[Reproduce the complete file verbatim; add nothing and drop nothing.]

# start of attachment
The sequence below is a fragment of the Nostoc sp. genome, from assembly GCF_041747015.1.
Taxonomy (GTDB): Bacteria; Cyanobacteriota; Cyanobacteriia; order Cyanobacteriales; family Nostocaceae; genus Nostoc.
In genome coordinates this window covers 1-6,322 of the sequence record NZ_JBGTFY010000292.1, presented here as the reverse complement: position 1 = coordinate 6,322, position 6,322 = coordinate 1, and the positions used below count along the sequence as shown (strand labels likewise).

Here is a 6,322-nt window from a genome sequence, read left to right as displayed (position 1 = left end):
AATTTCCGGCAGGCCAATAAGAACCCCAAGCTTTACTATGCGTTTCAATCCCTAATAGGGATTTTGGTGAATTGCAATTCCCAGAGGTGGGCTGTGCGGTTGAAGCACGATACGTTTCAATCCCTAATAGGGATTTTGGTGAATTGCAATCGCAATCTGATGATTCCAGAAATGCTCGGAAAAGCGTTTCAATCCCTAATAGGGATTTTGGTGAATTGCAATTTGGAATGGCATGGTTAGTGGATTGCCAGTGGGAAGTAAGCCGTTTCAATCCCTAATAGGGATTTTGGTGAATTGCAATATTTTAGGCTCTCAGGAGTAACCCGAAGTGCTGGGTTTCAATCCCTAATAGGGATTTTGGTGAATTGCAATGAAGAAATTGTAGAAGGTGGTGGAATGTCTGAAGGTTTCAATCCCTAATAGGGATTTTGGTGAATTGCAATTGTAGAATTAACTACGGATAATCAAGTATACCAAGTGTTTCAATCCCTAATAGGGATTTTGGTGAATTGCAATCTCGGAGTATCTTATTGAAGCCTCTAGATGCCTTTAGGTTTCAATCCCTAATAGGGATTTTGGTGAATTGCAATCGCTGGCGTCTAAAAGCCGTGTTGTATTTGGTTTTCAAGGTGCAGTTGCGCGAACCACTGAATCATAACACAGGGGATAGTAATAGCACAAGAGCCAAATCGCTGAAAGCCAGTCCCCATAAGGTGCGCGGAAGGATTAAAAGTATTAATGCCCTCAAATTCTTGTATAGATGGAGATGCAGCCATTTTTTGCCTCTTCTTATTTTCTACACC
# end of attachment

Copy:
The sequence below is a fragment of the Nostoc sp. genome, from assembly GCF_041747015.1.
Taxonomy (GTDB): Bacteria; Cyanobacteriota; Cyanobacteriia; order Cyanobacteriales; family Nostocaceae; genus Nostoc.
In genome coordinates this window covers 1-6,322 of the sequence record NZ_JBGTFY010000292.1, presented here as the reverse complement: position 1 = coordinate 6,322, position 6,322 = coordinate 1, and the positions used below count along the sequence as shown (strand labels likewise).

Here is a 6,322-nt window from a genome sequence, read left to right as displayed (position 1 = left end):
AATTTCCGGCAGGCCAATAAGAACCCCAAGCTTTACTATGCGTTTCAATCCCTAATAGGGATTTTGGTGAATTGCAATTCCCAGAGGTGGGCTGTGCGGTTGAAGCACGATACGTTTCAATCCCTAATAGGGATTTTGGTGAATTGCAATCGCAATCTGATGATTCCAGAAATGCTCGGAAAAGCGTTTCAATCCCTAATAGGGATTTTGGTGAATTGCAATTTGGAATGGCATGGTTAGTGGATTGCCAGTGGGAAGTAAGCCGTTTCAATCCCTAATAGGGATTTTGGTGAATTGCAATATTTTAGGCTCTCAGGAGTAACCCGAAGTGCTGGGTTTCAATCCCTAATAGGGATTTTGGTGAATTGCAATGAAGAAATTGTAGAAGGTGGTGGAATGTCTGAAGGTTTCAATCCCTAATAGGGATTTTGGTGAATTGCAATTGTAGAATTAACTACGGATAATCAAGTATACCAAGTGTTTCAATCCCTAATAGGGATTTTGGTGAATTGCAATCTCGGAGTATCTTATTGAAGCCTCTAGATGCCTTTAGGTTTCAATCCCTAATAGGGATTTTGGTGAATTGCAATCGCTGGCGTCTAAAAGCCGTGTTGTATTTGGTTTTCAAGGTGCAGTTGCGCGAACCACTGAATCATAACACAGGGGATAGTAATAGCACAAGAGCCAAATCGCTGAAAGCCAGTCCCCATAAGGTGCGCGGAAGGATTAAAAGTATTAATGCCCTCAAATTCTTGTATAGATGGAGATGCAGCCATTTTTTGCCTCTTCTTATTTTCTACACC